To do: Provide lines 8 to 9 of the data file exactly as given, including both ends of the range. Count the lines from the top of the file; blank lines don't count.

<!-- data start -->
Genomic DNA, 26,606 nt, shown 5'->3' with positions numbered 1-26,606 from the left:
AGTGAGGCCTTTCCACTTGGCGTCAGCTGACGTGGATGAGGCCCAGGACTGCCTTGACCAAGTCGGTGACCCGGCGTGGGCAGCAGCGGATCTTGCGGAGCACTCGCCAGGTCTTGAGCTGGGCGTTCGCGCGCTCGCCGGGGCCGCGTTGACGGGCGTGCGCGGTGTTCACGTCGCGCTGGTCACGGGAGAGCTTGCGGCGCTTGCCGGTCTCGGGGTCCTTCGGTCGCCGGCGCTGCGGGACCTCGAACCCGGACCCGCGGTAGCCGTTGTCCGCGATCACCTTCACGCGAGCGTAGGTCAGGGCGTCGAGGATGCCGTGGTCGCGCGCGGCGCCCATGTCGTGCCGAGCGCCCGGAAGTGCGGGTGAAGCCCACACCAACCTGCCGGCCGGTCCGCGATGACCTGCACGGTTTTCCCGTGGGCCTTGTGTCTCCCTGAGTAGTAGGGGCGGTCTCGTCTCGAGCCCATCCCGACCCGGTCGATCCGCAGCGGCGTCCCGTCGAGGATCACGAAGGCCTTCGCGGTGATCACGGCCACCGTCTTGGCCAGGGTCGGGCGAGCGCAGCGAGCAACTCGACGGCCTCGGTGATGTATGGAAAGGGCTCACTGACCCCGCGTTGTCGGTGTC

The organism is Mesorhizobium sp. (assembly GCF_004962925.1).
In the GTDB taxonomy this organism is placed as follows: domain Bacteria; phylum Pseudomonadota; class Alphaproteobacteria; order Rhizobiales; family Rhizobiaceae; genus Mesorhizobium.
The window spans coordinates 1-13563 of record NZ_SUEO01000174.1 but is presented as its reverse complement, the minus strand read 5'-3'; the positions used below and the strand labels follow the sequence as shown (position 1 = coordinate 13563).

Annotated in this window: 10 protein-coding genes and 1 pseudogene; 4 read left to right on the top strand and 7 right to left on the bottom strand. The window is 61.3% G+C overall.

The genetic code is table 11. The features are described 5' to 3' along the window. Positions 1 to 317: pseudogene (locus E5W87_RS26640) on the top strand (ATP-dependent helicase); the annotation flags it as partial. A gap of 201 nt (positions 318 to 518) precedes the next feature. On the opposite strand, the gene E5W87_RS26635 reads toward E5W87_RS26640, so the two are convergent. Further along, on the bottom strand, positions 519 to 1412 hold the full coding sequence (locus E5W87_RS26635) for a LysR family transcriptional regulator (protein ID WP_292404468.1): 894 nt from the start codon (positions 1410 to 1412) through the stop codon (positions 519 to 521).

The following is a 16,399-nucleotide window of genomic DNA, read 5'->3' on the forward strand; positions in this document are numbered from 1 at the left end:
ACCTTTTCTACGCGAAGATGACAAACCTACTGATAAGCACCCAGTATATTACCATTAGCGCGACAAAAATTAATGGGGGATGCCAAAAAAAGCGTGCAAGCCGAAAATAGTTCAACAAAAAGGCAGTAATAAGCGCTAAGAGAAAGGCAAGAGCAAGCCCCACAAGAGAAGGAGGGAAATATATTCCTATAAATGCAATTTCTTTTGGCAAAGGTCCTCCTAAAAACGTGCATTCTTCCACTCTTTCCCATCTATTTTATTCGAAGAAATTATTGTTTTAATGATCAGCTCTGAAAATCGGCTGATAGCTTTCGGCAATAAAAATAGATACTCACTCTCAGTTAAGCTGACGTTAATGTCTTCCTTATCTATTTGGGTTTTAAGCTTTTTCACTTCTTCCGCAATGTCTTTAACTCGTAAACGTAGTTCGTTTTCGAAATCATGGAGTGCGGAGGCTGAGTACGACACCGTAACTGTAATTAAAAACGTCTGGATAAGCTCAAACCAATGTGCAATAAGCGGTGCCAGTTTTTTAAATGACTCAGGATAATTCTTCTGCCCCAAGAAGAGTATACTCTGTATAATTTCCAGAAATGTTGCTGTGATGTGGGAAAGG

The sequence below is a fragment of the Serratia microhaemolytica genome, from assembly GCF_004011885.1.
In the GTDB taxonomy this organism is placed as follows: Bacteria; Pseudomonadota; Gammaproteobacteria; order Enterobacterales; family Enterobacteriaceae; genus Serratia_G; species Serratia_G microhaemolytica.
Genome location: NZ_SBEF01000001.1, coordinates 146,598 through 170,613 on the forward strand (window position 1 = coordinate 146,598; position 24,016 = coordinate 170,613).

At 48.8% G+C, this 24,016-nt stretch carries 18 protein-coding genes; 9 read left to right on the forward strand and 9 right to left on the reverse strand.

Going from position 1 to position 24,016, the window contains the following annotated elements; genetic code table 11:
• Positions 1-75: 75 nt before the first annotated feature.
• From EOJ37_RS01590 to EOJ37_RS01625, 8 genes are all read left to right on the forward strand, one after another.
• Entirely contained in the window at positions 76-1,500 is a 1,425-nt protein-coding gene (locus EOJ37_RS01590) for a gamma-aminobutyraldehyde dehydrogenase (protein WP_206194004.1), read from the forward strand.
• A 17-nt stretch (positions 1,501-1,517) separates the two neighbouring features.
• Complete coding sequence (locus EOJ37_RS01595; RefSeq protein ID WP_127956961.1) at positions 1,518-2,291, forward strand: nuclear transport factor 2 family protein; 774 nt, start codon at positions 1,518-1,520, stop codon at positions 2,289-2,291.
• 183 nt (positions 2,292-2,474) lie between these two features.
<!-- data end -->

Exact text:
The following is a 16,399-nucleotide window of genomic DNA, read 5'->3' on the forward strand; positions in this document are numbered from 1 at the left end:
ACCTTTTCTACGCGAAGATGACAAACCTACTGATAAGCACCCAGTATATTACCATTAGCGCGACAAAAATTAATGGGGGATGCCAAAAAAAGCGTGCAAGCCGAAAATAGTTCAACAAAAAGGCAGTAATAAGCGCTAAGAGAAAGGCAAGAGCAAGCCCCACAAGAGAAGGAGGGAAATATATTCCTATAAATGCAATTTCTTTTGGCAAAGGTCCTCCTAAAAACGTGCATTCTTCCACTCTTTCCCATCTATTTTATTCGAAGAAATTATTGTTTTAATGATCAGCTCTGAAAATCGGCTGATAGCTTTCGGCAATAAAAATAGATACTCACTCTCAGTTAAGCTGACGTTAATGTCTTCCTTATCTATTTGGGTTTTAAGCTTTTTCACTTCTTCCGCAATGTCTTTAACTCGTAAACGTAGTTCGTTTTCGAAATCATGGAGTGCGGAGGCTGAGTACGACACCGTAACTGTAATTAAAAACGTCTGGATAAGCTCAAACCAATGTGCAATAAGCGGTGCCAGTTTTTTAAATGACTCAGGATAATTCTTCTGCCCCAAGAAGAGTATACTCTGTATAATTTCCAGAAATGTTGCTGTGATGTGGGAAAGG